Aside from his contributions to the Python Software Foundation, Alex also served as a Director of the Django Software Foundation and a member of the Django core team. As mentioned in the resolution above, Alex is currently working as a PSF Infrastructure Staff member where he is working on legacy PyPI and the next generation warehouse. Alex has improved the legacy warehouse in security by disabling unsupported, the open standard and decentralized authentication protocol OpenID, as well as in cutting bandwidth costs by compressing 404 images.

Being on the PSF Infrastructure team with Alex, Director of Infrastructure Ernest W. Durbin III has enjoyed working with him and appreciates his contributions to the team:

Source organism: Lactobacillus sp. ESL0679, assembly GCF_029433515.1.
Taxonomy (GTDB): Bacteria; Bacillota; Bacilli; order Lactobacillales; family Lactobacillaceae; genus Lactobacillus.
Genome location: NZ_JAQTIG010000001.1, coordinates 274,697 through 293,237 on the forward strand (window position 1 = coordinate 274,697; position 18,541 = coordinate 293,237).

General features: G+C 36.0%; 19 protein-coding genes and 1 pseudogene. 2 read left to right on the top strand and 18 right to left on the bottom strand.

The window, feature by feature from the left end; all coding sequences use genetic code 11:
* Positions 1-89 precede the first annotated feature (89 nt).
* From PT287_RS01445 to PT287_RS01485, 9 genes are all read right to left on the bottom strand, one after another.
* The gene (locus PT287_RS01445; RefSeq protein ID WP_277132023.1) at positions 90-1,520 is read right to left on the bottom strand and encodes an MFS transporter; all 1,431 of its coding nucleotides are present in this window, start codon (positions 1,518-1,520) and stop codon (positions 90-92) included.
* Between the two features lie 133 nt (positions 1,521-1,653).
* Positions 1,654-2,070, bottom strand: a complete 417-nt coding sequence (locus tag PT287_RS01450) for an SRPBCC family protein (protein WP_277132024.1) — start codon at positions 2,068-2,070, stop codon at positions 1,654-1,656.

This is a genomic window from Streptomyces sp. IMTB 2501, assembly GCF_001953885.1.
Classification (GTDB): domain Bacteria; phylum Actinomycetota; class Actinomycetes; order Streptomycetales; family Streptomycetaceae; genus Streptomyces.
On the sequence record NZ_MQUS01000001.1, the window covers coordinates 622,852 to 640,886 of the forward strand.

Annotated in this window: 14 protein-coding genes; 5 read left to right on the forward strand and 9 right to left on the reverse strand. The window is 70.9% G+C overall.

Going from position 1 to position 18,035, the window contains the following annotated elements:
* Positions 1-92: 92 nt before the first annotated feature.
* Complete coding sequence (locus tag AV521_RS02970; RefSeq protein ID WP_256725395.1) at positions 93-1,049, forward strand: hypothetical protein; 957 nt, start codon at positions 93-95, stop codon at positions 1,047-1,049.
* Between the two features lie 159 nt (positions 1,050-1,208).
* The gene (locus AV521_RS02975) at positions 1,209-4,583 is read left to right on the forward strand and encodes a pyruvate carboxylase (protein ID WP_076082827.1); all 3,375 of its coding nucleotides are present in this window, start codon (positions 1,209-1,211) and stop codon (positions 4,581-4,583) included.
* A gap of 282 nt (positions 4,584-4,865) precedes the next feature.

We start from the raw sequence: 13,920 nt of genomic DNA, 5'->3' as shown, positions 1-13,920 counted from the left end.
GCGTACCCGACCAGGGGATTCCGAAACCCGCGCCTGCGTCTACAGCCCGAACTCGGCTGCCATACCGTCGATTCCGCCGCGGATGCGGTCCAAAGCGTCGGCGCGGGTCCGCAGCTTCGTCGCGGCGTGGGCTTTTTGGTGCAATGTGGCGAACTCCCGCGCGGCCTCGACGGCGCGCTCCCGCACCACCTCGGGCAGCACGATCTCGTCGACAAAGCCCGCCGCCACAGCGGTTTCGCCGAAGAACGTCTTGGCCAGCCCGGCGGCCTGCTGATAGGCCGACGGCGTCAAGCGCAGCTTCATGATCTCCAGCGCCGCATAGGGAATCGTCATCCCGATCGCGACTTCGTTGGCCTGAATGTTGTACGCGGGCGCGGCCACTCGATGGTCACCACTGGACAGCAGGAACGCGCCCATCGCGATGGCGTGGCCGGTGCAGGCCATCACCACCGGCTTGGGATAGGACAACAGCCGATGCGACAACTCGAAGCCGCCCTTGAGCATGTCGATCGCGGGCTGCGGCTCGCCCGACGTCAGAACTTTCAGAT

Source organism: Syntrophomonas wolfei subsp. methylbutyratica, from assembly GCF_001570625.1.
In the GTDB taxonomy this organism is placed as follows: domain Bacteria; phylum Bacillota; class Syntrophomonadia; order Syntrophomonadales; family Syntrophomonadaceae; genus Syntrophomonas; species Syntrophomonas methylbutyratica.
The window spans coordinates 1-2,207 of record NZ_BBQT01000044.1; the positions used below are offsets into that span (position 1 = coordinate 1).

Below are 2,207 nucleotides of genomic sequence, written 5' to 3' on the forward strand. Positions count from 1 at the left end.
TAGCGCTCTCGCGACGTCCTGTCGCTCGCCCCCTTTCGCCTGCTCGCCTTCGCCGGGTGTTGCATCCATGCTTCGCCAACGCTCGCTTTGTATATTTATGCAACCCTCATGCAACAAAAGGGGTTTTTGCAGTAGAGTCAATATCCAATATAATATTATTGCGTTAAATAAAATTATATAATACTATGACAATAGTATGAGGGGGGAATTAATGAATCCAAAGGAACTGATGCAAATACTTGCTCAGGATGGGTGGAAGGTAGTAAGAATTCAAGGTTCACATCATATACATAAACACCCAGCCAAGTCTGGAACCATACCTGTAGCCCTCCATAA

“Alex has been one of the most steady and reliable motivators for improved security throughout our entire community. Alex stays ruthlessly up to date on current best practices and makes a consistent effort to help encourage and implement pragmatic security at all levels. While far from an exhaustive list, the Python community can thank Alex for his advocacy and knowledge on rock solid TLS for, sharing his knowledge and experience with the Python Security Response Team, and contributions to security in the Python language as well as core cryptographic libraries on PyPI.”

Glyph Lefkowitz, creator of the Twisted framework, additionally observed that Alex’s contributions across multiple projects, from PyCA's Cryptography, to Django, to CPython, to PyPy to Twisted, have been transformational for the Python ecosystem, and have, in particular, made it a much safer and more secure community for users. “When he sees a problem that needs addressing, his willingness to work across projects and layers is an ongoing source of inspiration for everyone that calls themselves a 'maintainer',” noted Glyph.